On Friday I had the worst run of my life. I went up to Yankee for 2 loops to get me to 22 miles and I wish I hadn't.
I have no idea why I continue to go to Yankee alone (I never have bad experiences when I go with people, only when I'm alone) when all I've had are the worst runs up there. Hindsight (with it always being 20/20), a lot of things were wrong. It was 32 degrees, first of all. I hibernated all winter because I don't deal well with the cold. I got a gym membership and a trainer because I hate running in the cold that much. I had a cotton t-shirt on and a light longsleeve quarter zip over. Before you all go "oh my god, I can't believe she was running in cotton. What was she thinking?" just shut up. Shut up about your moisture-wicking tech tees and how you can't believe anyone runs in cotton anymore. People in the 80s were running in cotton tees and jean shorts and laying down faster times than you are in your $50 shirt. Stop thinking your clothing is making you faster and that much more comfortable.
I started the run eating an apple. I was thinking "wow, this is great training, to learn to run and eat at the same time." After about a half mile I threw it over my shoulder. Just got sick of carrying it. At mile 3 I was battling some kind of low I've never experienced before. I took a gu and bounced back for awhile until I started plummeting down again. I slowed down and assessed myself. What the fuck was happening? Feet? Fine. Ankles? Solid. Calves? Fine. Quads? Fatigued, but fine. I gave up assessing after that because I couldn't concentrate enough. I stopped. I stared at a tree and pictured myself shattering its bark with the mouth of my water bottle over and over and over. I kept walking. I started running again and my heart rate jumped. I felt it in my throat and I felt it in my temples. My breathing was wrong. I couldn't breathe right. What the fuck is wrong with me? What is this? This is the worst run in the entire world. This is me failing. I am failing right now. I ran some more. I stopped. I walked. I stopped again. I sat down. I kicked a rock. I got up and started to run again and fell. I got back up and it started to rain. Then it started to snow. I got to a ridge and a cold wind roared in front of me and I braced myself for it. It ripped through my waffle-textured outer layer and through my cotton shirt. I stopped and started to cry. Here I was, training for a 100 mile race, and at mile 9 I fell the fuck apart. I ran/walked the last 2 miles as fast as I could back to the car, thinking about how much I hated myself right then. This is usually when people will be like "good for you, you finished strong!" That's not strong. Thanks for the pity, but no thanks. I got into my car, shivering and numb fingers, and while it was warming up I put my face in my right palm and sobbed. After about a full minute I wiped the snot and tears with the back of my hand and realized there was a mountain biker no more than 3 feet from my window staring at me. I tried my best to give a weak smile to their wide eyes and couldn't help but laugh at how pathetic I was. I sighed, and sat there, with my right elbow propped up and my chin in my palm, chuckling softly and waiting for the gage to get somewhere between the 'C' and the 'H'. As I have previously stated in past posts, running has stolen my humility. I'm okay with not getting it back - I think it's a bit humbling.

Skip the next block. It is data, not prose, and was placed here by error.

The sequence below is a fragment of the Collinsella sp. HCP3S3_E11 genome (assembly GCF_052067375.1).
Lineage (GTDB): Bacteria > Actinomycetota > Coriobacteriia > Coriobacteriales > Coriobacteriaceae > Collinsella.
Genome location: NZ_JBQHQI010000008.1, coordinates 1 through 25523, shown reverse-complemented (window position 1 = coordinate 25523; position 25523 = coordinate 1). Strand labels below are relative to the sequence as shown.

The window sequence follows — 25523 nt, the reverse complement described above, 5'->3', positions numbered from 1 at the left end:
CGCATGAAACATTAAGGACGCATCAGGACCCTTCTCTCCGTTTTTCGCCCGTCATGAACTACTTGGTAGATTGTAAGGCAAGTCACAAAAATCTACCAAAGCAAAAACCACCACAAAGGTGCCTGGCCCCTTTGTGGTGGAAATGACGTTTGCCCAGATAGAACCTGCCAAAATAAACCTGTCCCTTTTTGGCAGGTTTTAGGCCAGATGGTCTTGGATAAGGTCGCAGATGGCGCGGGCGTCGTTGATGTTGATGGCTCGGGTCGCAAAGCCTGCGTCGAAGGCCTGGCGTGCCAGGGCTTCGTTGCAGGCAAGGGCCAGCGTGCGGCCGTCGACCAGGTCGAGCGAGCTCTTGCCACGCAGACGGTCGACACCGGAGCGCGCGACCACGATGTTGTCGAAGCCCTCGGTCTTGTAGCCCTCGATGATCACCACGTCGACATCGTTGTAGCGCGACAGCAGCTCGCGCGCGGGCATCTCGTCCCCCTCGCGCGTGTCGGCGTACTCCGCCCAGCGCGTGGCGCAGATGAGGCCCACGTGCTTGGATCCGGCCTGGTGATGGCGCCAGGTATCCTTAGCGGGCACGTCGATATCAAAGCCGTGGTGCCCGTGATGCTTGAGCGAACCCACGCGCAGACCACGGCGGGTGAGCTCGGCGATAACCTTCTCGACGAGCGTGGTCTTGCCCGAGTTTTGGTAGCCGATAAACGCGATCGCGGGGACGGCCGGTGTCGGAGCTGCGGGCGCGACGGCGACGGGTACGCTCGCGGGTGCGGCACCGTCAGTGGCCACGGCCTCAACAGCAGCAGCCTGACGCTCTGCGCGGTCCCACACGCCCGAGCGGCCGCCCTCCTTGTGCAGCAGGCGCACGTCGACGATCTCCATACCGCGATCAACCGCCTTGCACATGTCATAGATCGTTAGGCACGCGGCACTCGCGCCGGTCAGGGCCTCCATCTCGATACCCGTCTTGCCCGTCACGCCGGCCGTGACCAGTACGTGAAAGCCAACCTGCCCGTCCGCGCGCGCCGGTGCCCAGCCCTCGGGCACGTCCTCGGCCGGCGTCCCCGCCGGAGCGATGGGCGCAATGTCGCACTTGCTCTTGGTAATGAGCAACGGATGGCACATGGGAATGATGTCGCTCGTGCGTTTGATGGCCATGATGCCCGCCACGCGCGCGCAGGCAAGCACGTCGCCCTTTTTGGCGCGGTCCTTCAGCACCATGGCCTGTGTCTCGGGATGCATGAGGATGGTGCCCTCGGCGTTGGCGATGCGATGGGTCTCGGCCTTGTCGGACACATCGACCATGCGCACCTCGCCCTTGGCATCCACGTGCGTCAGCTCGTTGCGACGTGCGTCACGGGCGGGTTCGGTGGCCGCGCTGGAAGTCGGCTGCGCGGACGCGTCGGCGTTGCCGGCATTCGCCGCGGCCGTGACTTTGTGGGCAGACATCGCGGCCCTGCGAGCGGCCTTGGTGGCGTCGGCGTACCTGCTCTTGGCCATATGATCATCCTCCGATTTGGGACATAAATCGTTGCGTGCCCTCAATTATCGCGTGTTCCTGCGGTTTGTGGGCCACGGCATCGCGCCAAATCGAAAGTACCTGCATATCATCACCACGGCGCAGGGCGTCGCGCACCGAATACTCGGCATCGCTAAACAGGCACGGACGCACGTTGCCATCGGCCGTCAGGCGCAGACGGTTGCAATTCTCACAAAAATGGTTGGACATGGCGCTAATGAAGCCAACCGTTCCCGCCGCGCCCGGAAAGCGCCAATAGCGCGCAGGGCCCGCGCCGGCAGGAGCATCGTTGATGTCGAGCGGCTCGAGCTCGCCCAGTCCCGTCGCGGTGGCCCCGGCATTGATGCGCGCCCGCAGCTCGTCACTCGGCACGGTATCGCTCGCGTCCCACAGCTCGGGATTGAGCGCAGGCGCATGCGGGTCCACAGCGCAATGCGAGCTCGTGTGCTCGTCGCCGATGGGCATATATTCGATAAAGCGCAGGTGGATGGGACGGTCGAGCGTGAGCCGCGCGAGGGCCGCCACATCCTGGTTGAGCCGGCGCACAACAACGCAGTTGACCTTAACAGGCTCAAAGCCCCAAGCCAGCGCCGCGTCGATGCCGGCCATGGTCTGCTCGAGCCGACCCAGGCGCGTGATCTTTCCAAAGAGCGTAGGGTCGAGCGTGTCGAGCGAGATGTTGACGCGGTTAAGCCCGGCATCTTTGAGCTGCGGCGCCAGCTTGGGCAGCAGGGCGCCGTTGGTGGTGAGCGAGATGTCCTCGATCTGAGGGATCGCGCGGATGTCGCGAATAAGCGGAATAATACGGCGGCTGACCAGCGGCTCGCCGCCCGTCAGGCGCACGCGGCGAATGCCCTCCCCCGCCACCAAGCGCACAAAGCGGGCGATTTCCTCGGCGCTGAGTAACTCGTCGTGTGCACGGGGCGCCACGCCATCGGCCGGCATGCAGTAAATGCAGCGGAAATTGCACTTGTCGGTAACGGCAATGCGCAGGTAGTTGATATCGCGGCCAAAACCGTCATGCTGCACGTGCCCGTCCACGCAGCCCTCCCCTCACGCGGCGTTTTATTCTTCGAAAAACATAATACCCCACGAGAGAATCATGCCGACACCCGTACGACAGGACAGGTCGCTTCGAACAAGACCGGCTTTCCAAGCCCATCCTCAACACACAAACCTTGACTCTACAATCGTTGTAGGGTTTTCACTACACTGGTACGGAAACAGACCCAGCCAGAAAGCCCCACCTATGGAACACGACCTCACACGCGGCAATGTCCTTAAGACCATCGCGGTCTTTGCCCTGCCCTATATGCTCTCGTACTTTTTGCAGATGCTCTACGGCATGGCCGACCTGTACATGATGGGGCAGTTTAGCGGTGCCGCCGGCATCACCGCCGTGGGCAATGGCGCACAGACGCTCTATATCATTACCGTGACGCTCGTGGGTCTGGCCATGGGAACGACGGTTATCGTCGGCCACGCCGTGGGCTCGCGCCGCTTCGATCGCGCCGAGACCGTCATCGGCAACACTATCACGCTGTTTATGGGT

The point in explaining this 2 hours and 11 miles of hell is because it threw off my entire day. I tried to shake it off. I really did. But I couldn't; not all of the way. I thought I was doing everything right, and everything went wrong. I took a hot shower and tried to go back to bed and couldn't. I was so tired and I couldn't sleep. I tried to work on some of the multiple Final Essays I have to do by Monday, and nothing was coming. Nothing. I made fresh coffee and it didn't taste right. I made breakfast and couldn't bring myself to eat a decent portion of it. I paced my living room for a bit. I started thinking of the last line of Yeats's "Among School Children".
"How can we know the dancer from the dance?"